Sanyo PLV-Z4 projector review: OverviewSanyo Z4 projector - Image Quality
Sanyo PLV-Z4 home theater projector - Performance - Other
Sanyo Z4 Warranty
Sanyo Z4 Summary, Pros, Cons
Sanyo's PLV-Z4 projector easily outperforms it's predecessor, the PLV-Z3. There are many technological enhancements and they combine with improved image quality, earning the Sanyo PLVZ4 projector a Hot Product Award.
With the addition of Sanyo Z4 review, there are now 3 current projector reviews posted on our website for projectors that are selling (online) between $2000 and $2500, that have earned a Hot Product Award. The Sanyo PLV-Z4 projector, the also brand new Panasonic PT-AE900u home theater projector, and the oldest of the projector reviews - the BenQ PE7700, the only DLP projector of the three. In addition there will shortly be a 4th contender, from Epson, with their new Cinema 550 home theater projector.
There is no perfect under $3000 projectors, but this new crop steps up the quality a notch. Last year's hot $4000 DLP projectors are now down around $2000 - $2500. They were better than last year's $2000-$2500 LCD projectors and commanded the higher price. Now they have fallen in price to compete with this new generation of LCD projectors, that are now competitive in picture quality. In that old $4000+ DLP price range there now are DLP projectors with the newer Darkchip3 technology that are a real step above the older DLP's. Bottom line, you can get more for your money today at $2000-$2500, than last year, but if you still have $4000 or so to spend there's a new crop of DarkChip3 projectors there, that are still a step up in quality.
First the basics: The Sanyo PLV-Z4 projector is rated 1000 lumens - up 200 from the older model. It now claims a dazzling 7000:1 contrast ratio, accomplished by multiple tricks of technology.
QuickTip: The current LCD technology really can't do 7000:1 or anything close and still produce any significant brightness, so Sanyo, Panasonic, Sony, Epson and other LCD based home theater projectors rely on other technologies to enhance contrast, in order to come close to the naturally higher contrast that DLP projectors take for granted. This normally includes computer "AI" (artificial intelligence), to vary adjust the image frame by frame to improve shadow details, and highlight details. This works well in some cases, but in other areas it can be relatively ineffective.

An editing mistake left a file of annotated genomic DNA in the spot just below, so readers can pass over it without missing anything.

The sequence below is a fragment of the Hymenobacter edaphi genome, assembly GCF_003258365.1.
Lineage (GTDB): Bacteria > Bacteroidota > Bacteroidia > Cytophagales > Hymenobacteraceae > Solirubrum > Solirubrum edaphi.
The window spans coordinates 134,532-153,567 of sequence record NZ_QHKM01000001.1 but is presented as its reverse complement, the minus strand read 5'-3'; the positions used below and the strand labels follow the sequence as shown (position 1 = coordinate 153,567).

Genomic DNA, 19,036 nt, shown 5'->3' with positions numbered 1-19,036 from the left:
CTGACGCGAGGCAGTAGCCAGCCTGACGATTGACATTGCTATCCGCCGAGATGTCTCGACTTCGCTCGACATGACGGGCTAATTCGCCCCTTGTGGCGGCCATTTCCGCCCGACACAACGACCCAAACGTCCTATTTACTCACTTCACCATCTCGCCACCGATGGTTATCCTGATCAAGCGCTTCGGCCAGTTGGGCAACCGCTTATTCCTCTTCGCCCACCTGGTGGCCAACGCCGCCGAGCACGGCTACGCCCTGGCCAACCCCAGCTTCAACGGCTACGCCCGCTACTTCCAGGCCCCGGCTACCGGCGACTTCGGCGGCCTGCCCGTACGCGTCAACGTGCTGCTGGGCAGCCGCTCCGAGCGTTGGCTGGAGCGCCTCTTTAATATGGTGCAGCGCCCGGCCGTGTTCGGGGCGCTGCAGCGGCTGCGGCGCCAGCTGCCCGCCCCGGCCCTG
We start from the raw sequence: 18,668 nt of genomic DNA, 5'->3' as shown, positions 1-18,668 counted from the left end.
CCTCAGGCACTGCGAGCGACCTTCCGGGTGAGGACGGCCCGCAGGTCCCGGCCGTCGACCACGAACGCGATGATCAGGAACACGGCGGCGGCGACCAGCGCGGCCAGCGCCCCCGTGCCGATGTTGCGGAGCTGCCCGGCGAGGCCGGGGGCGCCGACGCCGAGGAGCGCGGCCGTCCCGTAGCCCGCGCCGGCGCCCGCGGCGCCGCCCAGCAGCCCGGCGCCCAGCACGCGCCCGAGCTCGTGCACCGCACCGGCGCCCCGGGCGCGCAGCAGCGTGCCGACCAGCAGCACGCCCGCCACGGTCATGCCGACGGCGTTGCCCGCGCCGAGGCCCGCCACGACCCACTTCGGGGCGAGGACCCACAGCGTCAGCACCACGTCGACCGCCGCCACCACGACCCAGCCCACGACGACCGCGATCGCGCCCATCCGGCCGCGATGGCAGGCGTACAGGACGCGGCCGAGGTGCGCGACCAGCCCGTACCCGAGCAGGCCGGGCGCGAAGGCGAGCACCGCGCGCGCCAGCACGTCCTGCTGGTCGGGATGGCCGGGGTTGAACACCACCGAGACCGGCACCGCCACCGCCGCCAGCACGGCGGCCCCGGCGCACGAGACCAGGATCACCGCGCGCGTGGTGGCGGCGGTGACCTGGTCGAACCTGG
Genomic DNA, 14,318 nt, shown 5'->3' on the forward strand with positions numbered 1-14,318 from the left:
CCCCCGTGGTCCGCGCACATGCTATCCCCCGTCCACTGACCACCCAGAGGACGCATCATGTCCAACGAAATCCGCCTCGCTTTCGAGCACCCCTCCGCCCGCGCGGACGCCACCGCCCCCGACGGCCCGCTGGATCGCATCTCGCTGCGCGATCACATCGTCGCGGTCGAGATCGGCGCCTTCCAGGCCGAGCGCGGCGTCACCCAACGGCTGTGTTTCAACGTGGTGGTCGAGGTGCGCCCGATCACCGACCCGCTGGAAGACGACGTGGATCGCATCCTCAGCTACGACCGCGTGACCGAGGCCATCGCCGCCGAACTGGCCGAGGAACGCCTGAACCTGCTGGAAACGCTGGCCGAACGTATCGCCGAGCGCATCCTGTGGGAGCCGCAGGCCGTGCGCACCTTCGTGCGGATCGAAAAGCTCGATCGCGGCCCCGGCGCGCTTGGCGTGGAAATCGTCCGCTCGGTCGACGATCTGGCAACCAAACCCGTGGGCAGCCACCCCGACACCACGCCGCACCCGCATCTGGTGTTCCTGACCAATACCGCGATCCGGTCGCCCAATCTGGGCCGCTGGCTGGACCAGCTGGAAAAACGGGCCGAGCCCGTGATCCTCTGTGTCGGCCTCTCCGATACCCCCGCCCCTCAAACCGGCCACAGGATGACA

The Sanyo PLV-Z4 employs two types of iris's to enhance contrast. The first stops down the lens (increasing contrst) and the second one works on the lamp brightness. Together, with the type of creative contrast measuring that LCD projector manufacturers apparently love, and voila', you have 7000:1, and also an extremely wide range of brightness.
And it looks like the new Z4 is ready to slug it out with Panasonic's new PT-AE900u projector, and BenQ's PE7700 for dominance of projectors in the $2000 - $2500 selling price space (online pricing).
Picture quality is improved, contrast and shadow detail is improved, and missing are some of the imperfections that degraded the Z3's image quality when compared to similar resolution DLP projectors.
In this section we'll start with a tour of the physical layout of the Sanyo Z4 projector.
Looking at the Z4 projector from the front, first there is a lens cover. Pressing the power on, has the lens cover slide out of the way, exposing the the large 2:1 zoom lens. This zoom lens, allows tremendous placement flexibility of the projector. Zoom and focus are accomplished by turning the inner and outer ring of the lens respectively. To the right of the lens, is the front Infra-Red sensor for the projector's remote control. Below are two adustable feet, each can be rotated to raise or lower the front of the projector.